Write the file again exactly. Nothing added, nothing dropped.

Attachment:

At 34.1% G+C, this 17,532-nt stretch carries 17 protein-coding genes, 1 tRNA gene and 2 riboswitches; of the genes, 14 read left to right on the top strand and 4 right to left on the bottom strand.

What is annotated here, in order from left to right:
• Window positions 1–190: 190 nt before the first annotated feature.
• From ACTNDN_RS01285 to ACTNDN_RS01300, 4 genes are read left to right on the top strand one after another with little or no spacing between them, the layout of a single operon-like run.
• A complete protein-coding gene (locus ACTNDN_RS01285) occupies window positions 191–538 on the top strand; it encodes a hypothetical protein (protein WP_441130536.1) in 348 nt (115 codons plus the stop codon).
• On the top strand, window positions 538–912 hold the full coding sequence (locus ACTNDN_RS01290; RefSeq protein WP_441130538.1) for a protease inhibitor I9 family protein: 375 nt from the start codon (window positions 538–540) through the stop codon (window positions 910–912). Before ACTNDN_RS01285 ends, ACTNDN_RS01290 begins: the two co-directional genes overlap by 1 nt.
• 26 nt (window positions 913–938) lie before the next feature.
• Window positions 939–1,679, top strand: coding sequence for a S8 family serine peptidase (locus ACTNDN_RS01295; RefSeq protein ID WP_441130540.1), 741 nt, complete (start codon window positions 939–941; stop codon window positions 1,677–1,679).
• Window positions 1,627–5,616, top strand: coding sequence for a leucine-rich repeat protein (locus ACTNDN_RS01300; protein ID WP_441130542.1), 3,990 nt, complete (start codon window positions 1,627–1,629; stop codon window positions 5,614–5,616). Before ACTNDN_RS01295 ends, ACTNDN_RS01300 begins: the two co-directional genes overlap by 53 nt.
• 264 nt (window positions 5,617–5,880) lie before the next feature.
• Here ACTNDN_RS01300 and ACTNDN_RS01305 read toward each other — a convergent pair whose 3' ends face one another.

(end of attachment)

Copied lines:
At 34.1% G+C, this 17,532-nt stretch carries 17 protein-coding genes, 1 tRNA gene and 2 riboswitches; of the genes, 14 read left to right on the top strand and 4 right to left on the bottom strand.

What is annotated here, in order from left to right:
• Window positions 1–190: 190 nt before the first annotated feature.
• From ACTNDN_RS01285 to ACTNDN_RS01300, 4 genes are read left to right on the top strand one after another with little or no spacing between them, the layout of a single operon-like run.
• A complete protein-coding gene (locus ACTNDN_RS01285) occupies window positions 191–538 on the top strand; it encodes a hypothetical protein (protein WP_441130536.1) in 348 nt (115 codons plus the stop codon).
• On the top strand, window positions 538–912 hold the full coding sequence (locus ACTNDN_RS01290; RefSeq protein WP_441130538.1) for a protease inhibitor I9 family protein: 375 nt from the start codon (window positions 538–540) through the stop codon (window positions 910–912). Before ACTNDN_RS01285 ends, ACTNDN_RS01290 begins: the two co-directional genes overlap by 1 nt.
• 26 nt (window positions 913–938) lie before the next feature.
• Window positions 939–1,679, top strand: coding sequence for a S8 family serine peptidase (locus ACTNDN_RS01295; RefSeq protein ID WP_441130540.1), 741 nt, complete (start codon window positions 939–941; stop codon window positions 1,677–1,679).
• Window positions 1,627–5,616, top strand: coding sequence for a leucine-rich repeat protein (locus ACTNDN_RS01300; protein ID WP_441130542.1), 3,990 nt, complete (start codon window positions 1,627–1,629; stop codon window positions 5,614–5,616). Before ACTNDN_RS01295 ends, ACTNDN_RS01300 begins: the two co-directional genes overlap by 53 nt.
• 264 nt (window positions 5,617–5,880) lie before the next feature.
• Here ACTNDN_RS01300 and ACTNDN_RS01305 read toward each other — a convergent pair whose 3' ends face one another.